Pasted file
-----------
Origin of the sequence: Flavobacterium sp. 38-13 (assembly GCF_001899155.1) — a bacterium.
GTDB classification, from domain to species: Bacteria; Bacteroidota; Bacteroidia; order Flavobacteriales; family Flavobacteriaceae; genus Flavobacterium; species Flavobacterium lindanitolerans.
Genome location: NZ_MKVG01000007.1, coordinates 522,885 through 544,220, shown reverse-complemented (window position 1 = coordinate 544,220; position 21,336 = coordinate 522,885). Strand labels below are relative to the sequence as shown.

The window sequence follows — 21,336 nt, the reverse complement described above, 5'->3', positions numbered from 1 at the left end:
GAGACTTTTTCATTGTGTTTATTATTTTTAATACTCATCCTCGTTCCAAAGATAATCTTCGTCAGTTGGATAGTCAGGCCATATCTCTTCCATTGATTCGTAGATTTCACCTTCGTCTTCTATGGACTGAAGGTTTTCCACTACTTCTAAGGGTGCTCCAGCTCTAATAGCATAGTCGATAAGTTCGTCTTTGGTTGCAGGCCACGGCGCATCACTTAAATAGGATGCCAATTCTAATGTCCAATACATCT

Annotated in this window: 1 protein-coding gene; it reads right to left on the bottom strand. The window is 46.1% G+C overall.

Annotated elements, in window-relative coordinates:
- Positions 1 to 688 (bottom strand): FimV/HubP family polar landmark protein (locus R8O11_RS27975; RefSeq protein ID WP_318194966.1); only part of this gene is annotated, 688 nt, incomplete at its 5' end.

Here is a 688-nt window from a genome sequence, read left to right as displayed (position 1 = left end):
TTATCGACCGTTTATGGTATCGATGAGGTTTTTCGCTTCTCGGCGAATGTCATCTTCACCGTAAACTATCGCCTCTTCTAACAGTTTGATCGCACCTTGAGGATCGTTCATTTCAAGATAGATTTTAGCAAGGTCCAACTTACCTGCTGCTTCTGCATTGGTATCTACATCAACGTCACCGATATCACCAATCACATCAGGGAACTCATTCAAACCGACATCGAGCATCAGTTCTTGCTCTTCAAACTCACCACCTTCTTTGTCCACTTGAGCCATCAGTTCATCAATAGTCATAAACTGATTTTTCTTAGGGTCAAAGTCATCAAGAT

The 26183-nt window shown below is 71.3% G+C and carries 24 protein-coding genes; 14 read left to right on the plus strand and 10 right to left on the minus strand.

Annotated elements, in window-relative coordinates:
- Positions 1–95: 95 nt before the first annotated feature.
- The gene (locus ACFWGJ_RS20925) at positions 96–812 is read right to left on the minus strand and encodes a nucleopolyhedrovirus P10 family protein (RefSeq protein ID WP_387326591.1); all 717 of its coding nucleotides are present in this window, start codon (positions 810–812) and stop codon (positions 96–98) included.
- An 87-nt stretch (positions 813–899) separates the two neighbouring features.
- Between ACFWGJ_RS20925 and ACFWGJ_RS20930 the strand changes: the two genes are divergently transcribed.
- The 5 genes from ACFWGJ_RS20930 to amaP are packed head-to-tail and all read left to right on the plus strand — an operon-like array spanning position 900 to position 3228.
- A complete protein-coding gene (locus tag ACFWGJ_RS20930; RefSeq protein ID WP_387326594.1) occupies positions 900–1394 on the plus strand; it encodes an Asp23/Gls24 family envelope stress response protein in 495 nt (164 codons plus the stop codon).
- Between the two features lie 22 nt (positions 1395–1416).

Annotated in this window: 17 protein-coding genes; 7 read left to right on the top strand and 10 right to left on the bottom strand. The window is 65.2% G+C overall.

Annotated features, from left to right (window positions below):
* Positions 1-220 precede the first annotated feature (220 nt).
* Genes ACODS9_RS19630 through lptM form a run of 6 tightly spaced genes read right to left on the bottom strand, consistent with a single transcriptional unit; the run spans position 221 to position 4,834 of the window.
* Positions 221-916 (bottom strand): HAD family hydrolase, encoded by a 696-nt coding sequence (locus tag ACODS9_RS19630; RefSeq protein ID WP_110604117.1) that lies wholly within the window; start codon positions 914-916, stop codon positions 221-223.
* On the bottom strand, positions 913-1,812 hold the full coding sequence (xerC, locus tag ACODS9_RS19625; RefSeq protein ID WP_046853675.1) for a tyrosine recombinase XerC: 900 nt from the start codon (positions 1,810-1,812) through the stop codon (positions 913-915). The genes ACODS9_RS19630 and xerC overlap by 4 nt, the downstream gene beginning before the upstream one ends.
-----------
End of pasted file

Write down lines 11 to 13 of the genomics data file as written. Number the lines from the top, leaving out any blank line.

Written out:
The 26183-nt window shown below is 71.3% G+C and carries 24 protein-coding genes; 14 read left to right on the plus strand and 10 right to left on the minus strand.

Annotated elements, in window-relative coordinates:
- Positions 1–95: 95 nt before the first annotated feature.